Scott Hebbring, Ph.D., a tenured research scientist in the Center for Precision Medicine Research at Marshfield Clinic Research Institute, was recently selected for the Dr. John Melski Endowment in Biomedical Informatics.

He was selected by an endowment selection committee comprised of well-established scientists and biomedical informatics experts across Marshfield Clinic Health System.

“It is a great privilege to honor Dr. Melski by accepting this award. Thank you for all the support,” Dr. Hebbring said upon accepting the endowment.

Dr. Hebbring plans to use the endowment to study the genetics of malignant hyperthermia. Malignant hyperthermia is characterized by a serious reaction to general anesthesia causing a dramatic rise in body temperature during sedation. If not caught early, malignant hyperthermia can be deadly.

Dr. Hebbring and his team will scour the electronic health record for the Health System to identify patients that may be at risk. These patients will be targeted for recruitment and offered a genetic test so results can be returned to the patient and the Health System. The overall goal is to evaluate the risk predictions while preventing severe and preventable outcomes.

“Scott has been a pioneer in family-based medical informatics. His approach was the first to use free text from narrative records to do a phenome-wide association study (PheWAS), and it has revealed novel insights not present with typical PheWAS approaches. He is a productive, innovative and energetic researcher who bridges informatics and human genetics,” said Joshua C. Denny, M.D., FACMI, professor of Biomedical Informatics and Medicine and director of Vanderbilt Center for Precision Medicine at Vanderbilt University Medical Center in Nashville, Tennessee.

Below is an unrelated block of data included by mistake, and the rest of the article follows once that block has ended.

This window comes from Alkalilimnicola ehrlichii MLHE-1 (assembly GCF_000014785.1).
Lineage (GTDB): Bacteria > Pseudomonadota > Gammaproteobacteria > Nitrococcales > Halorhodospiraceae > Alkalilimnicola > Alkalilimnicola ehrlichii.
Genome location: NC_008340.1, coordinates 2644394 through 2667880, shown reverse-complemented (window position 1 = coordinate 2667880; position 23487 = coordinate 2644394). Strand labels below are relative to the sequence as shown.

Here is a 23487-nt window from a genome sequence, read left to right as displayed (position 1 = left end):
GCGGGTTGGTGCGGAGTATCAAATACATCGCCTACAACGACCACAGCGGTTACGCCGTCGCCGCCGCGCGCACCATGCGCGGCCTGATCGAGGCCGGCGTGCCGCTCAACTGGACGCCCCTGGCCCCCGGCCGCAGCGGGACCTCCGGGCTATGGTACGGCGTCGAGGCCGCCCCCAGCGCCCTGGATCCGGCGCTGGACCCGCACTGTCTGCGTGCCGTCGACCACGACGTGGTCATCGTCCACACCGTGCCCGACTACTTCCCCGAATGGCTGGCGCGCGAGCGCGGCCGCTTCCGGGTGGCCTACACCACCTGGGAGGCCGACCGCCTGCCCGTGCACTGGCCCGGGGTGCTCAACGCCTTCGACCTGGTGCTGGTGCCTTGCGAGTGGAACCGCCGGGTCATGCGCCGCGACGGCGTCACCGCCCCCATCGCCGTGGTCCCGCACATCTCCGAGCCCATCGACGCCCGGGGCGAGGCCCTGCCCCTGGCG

Dr. Hebbring completed his doctorate from Mayo Clinic in biochemistry and molecular biology and later was awarded a National Library of Medicine funded biomedical informatics post-doctoral fellowship from the Computation and Informatics in Biology and Medicine training program from University of Wisconsin-Madison with Murray Brilliant, Ph.D., and David Page, M.D., as mentors.

“The Health System has been a pioneer in biomedical informatics research for nearly 20 years. I am confident Scott will continue that legacy. The areas of research that Scott is currently pursuing and plans to conduct with this endowment will continue to position the Research Institute and Health System in a lead role in the scientific understanding of biomedical informatics and computational biology to move the area of precision medicine forward,” said Amit Acharya, B.D.S., Ph.D., executive director of the Research Institute.

Dr. Melski’s vision

The endowment was named by Dr. John and Linda Melski of Marshfield. During Dr. Melski’s 23-year career as a dermatologist at the Health System, he also worked in residency education and served as Clinical Informatics medical director. One of his most notable achievements was developing Cattails, the Health System’s own electronic health records system.

Dr. Melski’s vision for medicine’s future, coupled with his background and education in computer medicine, led him to pioneer gathering, storing and using data for better patient care.

“The EHR allowed for coding on diagnoses in a new era of big data,” said Dr. Melski.